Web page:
Turning to the facts of the present case, the Court notes that the applicants applied to the Solombalskiy District Court with two claims. The first claim concerned compensation for the non-pecuniary damage caused by Mr V. Kunkov’s death during reservist training. In this regard the Court takes note of the Solombalskiy District Court’s finding that the claim had no basis in domestic law, since the legislation in force at the material time did not provide for compensation for non-pecuniary damage and the subsequent legislation had no retrospective effect. Therefore, there was no civil right at issue which was recognised in domestic law. Accordingly, Article 6 does not apply to the proceedings concerning the first claim made by the applicants.
The Court further notes that the second claim made by the applicants concerned compensation for the non-pecuniary damage allegedly caused by the draft board’s failure to exempt the second applicant from military service. The applicants argued that he should have been exempted from service because his father had died during reservist training, and that the authorities’ failure to do so had prevented him from finding employment, continuing his studies and starting a family.
The Court observes that the applicants’ claim essentially concerned the authorities’ refusal to exempt the second applicant from military service. However, the obligation to serve in the military and, consequently, the right to be exempted from military service, is clearly of a public-law nature and as such falls outside the scope of Article 6 (see, mutatis mutandis, Pellegrin v. France [GC], no. 28541/95, § 66, ECHR 1999-VIII and Batur v. Turkey (dec.), no. 38604/97, 4 July 2000).
The Court notes that the applicants did not merely seek to find the authorities’ actions unlawful but claimed compensation for the non-pecuniary damage allegedly caused through the authorities’ fault, which, as such, constituted a civil claim (see, for example, Aksoy v. Turkey, judgment of 18 December 1996, Reports 1996-VI, § 92). As to whether the dispute was “genuine and serious”, the Court notes that the second applicant claimed damages for the authorities’ failure to exempt him from military service although it was not even established that he was entitled to such exemption. Furthermore, the applicant contended that that failure had prevented him from finding employment, continuing his studies and starting a family. In the first place, the second applicant was not actually drafted into military service and therefore had no apparent impediments to carrying on his life as a civilian in any way he chose. Moreover, in domestic proceedings the second applicant admitted that he had no evidence of having ever experienced difficulties with finding employment on account of not being exempted from military service, nor did he submit any evidence of any other alleged hardship. The domestic court found no direct link between the alleged failure and the alleged damage which, furthermore, was unsubstantiated.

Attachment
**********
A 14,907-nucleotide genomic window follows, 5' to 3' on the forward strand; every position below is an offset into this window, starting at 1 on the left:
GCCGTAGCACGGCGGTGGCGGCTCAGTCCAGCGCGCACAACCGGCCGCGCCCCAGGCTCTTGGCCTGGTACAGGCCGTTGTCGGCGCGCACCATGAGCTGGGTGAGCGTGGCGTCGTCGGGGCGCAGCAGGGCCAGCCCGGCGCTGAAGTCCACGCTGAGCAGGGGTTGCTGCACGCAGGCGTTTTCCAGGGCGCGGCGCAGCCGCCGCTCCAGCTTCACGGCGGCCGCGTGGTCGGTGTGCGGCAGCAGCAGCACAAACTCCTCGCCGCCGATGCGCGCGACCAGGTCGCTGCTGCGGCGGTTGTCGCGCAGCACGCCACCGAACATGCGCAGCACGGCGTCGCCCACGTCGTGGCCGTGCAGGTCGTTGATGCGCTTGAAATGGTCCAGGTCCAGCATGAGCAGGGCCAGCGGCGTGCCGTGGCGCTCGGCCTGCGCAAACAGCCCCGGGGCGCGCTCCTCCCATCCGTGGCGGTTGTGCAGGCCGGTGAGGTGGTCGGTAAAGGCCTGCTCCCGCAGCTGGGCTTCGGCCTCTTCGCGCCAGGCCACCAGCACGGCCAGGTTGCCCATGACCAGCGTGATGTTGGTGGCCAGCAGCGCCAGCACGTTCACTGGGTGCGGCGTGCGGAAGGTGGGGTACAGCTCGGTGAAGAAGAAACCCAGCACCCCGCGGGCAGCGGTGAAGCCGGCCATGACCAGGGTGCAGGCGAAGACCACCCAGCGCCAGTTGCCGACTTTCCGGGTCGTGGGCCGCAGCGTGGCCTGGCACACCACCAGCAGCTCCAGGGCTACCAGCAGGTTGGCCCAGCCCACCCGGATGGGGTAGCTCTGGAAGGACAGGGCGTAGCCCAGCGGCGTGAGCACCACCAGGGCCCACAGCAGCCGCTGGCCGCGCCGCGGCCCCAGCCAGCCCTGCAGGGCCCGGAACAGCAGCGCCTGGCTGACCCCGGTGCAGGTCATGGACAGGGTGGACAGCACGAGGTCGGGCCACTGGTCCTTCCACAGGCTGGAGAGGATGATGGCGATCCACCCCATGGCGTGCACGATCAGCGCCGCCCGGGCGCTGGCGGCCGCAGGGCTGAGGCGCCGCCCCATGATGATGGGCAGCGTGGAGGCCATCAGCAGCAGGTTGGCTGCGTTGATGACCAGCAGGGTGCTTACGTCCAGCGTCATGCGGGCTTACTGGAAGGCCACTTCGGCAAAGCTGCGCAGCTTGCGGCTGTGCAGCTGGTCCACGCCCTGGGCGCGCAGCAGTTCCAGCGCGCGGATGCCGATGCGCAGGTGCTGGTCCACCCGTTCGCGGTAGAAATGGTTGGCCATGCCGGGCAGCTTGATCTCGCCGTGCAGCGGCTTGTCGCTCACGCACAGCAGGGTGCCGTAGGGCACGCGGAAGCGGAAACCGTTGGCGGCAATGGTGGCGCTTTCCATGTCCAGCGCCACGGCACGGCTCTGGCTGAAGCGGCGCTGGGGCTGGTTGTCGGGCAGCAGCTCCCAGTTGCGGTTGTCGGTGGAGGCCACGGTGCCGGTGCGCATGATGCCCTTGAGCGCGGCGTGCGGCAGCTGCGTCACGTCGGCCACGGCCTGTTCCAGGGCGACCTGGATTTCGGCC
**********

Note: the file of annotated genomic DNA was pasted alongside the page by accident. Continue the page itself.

Accordingly, there was no established right that the domestic authorities allegedly failed to respect, no direct link between the alleged failure and the alleged damage, and, moreover, no evidence of any damage whatsoever. In the Court’s view these circumstances provide a sufficiently clear indication that the dispute in question was not genuine and serious (see, for example, Kaukonen v. Finland, no. 24738/94, Commission decision of 8 December 1997, Decisions and Reports (DR) 91-A, p. 14; and Skorobogatykh v. Russia (dec.), no. 37966/02, 8 June 2006). Accordingly, Article 6 § 1 is not applicable in the instant case and the applicants’ complaints must be rejected as incompatible ratione materiae with the provisions of the Convention within the meaning of Article 35 § 3 of the Convention.
For these reasons, the Court unanimously
Declares the application inadmissible.
Søren Nielsen Christos Rozakis
KUNKOV AND KUNKOVA v. RUSSIA DECISION
KUNKOV AND KUNKOVA v. RUSSIA DECISION